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Where Were You In '72? (It Was More Than Just Hockey)

Where were you in ’72 - the 28th of September 1972, to be exact?

There are not many events in the world for which we remember exactly where we were at that specific moment.

The 28th of September 1972 is one of those times. If you are roughly my age, chances are that, on that date, you were in a school classroom where the teachers had broken all the rules, paused classes, hauled out whatever “audio-visual” (how quaint) equipment was available at that time - a television or even a radio - and let us watch or listen to, with rapt attention, the final game of the Summit Series ’72 (also known as the Super Series or, more commonly, the Canada-Russia series), the much-heralded hockey tournament between Canada and Russia. At that time, Russia was known as the USSR, the Union of Soviet Socialist Republics. This was a wise decision by school officials - there might not have been any students at school that date otherwise.

50 years later, CBC is airing a four part documentary about the series which got me dusting off the definitive book '27 days in September' (1973, Hockey Canada) and checking Summit Series ( as a refresher. Thinking back, I must have saved forever to buy this book in 1973.

The series was set to be the best of eight games, four to be played across Canada and four to be played in Moscow, Russia. It came about as a challenge to determine who was better – the ‘amateur’ Russians who had won endless Olympic medals or the Canadians from the National Hockey League, considered the highest rank of hockey in the world.

We did not know then that Summit Series ’72 would be more than a turning point for hockey. It would become an eye opener for our naive, adolescent, sheltered, prairie understanding of the world ‘out there’. (On an unrelated note, is there any better smell than September harvest on the prairies?)

Looking back to 1972, we were innocent and naive in so many ways. We thought hockey was everything. We glorified those persons simply because they were athletes who had skills in skating and handling a stick. The world was still closed, the Cold War was still in effect, travel to eastern European countries (most of which were communist) was unheard of and, for the most part, our knowledge of the USSR was limited to grainy film of soldiers marching on cold, grey ‘Red Square’. We knew nothing of the Russian players that would soon become household names – such as Vladislav Tretiak and Valeri Kharlamov. We also knew very little about the Moscow Circus and the Bolshoi Opera and the Kremlin.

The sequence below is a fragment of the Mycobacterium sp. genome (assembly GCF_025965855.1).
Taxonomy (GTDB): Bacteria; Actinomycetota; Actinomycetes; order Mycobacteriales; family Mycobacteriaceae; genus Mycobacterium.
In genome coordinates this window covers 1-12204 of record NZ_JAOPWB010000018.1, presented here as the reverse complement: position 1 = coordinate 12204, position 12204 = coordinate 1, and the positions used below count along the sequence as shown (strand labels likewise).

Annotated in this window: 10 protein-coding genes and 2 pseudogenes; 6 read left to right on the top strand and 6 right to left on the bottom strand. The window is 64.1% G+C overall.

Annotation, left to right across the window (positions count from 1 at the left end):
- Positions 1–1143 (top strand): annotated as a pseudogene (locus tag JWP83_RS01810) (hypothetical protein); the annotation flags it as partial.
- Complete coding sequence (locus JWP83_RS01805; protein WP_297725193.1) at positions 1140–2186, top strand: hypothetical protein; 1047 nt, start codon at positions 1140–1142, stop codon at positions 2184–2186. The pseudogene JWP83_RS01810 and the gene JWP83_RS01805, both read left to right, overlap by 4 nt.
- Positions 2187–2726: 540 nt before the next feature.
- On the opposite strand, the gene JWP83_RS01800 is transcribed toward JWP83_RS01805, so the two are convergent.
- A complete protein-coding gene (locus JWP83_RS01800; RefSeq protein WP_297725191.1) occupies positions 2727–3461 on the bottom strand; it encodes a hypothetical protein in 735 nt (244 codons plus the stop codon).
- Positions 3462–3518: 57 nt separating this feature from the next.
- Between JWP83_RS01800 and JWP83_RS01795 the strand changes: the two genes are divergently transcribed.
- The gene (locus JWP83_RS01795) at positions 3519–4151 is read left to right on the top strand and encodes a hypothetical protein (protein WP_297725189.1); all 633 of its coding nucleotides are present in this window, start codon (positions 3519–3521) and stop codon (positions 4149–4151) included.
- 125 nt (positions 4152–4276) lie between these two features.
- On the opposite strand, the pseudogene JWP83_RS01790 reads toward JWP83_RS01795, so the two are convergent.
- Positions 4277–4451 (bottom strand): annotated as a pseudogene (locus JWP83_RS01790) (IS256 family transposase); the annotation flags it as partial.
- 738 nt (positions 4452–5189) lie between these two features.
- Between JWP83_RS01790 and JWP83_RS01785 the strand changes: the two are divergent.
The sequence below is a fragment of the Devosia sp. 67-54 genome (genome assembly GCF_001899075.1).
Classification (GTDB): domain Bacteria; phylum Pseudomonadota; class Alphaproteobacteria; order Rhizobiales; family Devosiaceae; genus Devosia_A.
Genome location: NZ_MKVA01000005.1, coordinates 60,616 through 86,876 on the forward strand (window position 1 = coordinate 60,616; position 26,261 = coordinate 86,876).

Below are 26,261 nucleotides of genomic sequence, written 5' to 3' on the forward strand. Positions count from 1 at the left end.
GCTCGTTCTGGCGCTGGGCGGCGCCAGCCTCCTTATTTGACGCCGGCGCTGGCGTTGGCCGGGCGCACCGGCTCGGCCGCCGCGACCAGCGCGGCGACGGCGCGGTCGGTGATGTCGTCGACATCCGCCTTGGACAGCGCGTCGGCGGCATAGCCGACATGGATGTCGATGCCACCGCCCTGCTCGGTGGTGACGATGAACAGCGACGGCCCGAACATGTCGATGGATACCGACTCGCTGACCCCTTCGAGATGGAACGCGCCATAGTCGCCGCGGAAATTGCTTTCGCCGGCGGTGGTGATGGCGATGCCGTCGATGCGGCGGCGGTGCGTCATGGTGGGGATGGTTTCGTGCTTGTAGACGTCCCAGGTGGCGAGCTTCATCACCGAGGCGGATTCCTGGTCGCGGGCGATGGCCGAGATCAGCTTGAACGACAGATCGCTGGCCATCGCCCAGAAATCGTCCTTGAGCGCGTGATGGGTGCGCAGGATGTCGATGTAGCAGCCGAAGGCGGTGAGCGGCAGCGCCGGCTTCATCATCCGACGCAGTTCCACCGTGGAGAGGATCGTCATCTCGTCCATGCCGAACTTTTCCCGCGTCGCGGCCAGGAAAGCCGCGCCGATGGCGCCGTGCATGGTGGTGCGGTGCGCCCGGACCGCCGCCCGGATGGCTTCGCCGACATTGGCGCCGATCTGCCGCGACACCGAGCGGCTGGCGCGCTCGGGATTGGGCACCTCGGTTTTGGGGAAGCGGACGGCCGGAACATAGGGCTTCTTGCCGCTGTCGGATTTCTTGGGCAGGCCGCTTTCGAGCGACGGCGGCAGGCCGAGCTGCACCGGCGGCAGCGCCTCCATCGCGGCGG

So, the prevailing thought in Canada was that the professional NHL players would certainly win the series in eight games straight. The NHL professionals believed the Russian team must be sub-standard while the Russians thought the NHL players would be superior (at least, that is what they had us believe).

Again, if you are roughly my age, you know what happened. The arenas were packed in Canada for the expected rout. Even Prime Minister Trudeau (the other Prime Minister Trudeau) and his entourage attended. The NHL players had seen little necessity to practice or work themselves into shape for the September series. The look on the faces of Canadian players, news media, fans, and Canadians in general was one of shock and disbelief as they found themselves down one game. By the time the four games in Canada were finished, the teams headed to Moscow with Canada down 2 games to 1, with one tie.